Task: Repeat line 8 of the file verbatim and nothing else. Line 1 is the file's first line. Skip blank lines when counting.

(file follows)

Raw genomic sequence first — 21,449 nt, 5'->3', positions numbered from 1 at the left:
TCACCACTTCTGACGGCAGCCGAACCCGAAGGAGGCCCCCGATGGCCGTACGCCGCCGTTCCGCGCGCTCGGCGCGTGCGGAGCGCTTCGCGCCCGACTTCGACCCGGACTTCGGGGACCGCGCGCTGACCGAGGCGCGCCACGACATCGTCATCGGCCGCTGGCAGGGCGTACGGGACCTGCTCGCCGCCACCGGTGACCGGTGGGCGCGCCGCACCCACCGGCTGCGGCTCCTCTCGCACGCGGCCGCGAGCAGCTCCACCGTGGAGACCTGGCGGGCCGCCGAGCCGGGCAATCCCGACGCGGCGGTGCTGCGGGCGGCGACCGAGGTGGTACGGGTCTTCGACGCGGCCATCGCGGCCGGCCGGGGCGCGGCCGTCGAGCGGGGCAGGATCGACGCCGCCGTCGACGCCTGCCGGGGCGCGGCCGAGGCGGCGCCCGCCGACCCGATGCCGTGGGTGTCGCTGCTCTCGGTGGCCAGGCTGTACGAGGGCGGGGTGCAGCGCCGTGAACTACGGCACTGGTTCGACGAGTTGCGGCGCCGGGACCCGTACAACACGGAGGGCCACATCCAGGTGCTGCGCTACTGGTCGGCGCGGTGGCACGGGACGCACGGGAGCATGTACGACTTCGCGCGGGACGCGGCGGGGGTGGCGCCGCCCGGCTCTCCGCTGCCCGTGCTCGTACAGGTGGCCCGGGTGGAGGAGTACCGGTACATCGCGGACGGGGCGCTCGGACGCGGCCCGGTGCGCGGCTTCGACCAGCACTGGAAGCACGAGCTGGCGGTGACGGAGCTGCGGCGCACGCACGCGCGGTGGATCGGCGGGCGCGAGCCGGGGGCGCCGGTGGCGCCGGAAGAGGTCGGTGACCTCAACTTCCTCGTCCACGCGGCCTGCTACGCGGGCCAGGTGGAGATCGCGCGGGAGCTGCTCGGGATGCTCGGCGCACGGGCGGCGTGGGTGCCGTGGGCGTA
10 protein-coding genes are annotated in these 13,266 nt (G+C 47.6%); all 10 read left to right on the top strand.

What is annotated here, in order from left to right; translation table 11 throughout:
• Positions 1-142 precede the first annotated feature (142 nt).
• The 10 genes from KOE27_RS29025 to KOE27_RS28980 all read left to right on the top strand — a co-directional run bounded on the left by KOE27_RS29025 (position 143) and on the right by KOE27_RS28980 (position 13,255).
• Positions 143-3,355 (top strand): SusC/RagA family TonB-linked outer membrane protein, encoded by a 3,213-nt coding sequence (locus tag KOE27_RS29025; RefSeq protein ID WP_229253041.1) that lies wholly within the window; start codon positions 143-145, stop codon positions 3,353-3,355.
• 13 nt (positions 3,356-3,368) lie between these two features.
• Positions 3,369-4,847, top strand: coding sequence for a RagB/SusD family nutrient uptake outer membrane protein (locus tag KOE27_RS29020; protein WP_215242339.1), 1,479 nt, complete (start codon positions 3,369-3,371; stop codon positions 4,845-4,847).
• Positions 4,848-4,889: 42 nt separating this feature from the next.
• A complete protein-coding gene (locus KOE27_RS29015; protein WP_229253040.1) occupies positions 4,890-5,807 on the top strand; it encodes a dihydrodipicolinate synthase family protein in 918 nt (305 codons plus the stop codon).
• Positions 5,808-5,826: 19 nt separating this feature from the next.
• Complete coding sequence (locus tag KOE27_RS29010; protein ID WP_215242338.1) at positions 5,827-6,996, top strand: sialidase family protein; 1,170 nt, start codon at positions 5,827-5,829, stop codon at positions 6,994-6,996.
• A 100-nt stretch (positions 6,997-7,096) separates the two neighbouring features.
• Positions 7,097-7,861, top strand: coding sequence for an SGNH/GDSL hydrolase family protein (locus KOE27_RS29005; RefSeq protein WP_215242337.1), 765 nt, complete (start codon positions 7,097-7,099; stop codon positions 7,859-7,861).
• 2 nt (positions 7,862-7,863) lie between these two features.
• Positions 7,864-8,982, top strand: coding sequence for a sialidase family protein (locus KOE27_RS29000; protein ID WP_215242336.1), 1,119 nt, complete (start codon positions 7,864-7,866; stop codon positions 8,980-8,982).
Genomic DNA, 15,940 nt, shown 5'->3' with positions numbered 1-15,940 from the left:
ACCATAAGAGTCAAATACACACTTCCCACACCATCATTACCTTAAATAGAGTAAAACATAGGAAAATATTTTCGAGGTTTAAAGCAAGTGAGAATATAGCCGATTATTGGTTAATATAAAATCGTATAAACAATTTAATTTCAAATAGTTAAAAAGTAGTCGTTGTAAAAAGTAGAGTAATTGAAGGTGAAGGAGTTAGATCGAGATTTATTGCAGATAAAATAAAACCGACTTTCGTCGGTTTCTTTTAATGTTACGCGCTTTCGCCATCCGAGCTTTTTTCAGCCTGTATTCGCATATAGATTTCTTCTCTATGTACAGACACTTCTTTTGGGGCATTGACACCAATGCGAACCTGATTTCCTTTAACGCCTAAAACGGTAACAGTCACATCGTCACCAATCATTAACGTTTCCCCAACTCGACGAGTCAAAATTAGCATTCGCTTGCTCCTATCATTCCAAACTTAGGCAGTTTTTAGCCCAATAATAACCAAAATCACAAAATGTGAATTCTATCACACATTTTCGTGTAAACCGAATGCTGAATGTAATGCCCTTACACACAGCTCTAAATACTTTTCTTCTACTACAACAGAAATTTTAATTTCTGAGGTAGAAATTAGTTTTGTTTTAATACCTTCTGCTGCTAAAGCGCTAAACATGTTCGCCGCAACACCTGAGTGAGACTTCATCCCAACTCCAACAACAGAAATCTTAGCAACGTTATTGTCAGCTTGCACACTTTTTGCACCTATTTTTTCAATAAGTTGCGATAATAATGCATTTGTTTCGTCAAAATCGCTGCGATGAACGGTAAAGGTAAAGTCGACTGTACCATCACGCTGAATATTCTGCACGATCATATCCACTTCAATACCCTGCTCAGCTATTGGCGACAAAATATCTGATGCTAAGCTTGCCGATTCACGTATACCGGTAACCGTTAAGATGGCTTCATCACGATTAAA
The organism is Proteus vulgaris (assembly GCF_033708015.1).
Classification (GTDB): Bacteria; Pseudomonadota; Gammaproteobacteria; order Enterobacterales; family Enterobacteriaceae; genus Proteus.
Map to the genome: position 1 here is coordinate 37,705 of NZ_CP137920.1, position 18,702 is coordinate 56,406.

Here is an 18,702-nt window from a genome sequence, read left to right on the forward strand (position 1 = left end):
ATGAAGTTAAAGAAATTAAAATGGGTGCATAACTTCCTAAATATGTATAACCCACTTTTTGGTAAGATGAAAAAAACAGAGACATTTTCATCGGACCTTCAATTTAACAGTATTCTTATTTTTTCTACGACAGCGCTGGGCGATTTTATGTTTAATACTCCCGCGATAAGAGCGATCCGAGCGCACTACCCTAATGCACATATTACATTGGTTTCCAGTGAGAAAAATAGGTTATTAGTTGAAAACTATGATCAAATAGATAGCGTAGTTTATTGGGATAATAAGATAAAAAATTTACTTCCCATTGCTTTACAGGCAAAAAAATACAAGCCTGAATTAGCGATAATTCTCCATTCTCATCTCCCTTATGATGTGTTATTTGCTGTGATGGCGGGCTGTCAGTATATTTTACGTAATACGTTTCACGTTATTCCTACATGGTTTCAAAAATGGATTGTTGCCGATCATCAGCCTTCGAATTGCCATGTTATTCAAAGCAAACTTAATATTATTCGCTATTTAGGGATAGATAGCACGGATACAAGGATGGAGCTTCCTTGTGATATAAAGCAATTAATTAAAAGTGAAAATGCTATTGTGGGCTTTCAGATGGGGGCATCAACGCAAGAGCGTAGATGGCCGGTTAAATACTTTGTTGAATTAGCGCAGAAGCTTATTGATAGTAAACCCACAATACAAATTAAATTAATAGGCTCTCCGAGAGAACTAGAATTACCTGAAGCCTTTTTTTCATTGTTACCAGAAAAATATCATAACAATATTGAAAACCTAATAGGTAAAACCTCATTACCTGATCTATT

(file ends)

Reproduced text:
• 13 nt (positions 3,356-3,368) lie between these two features.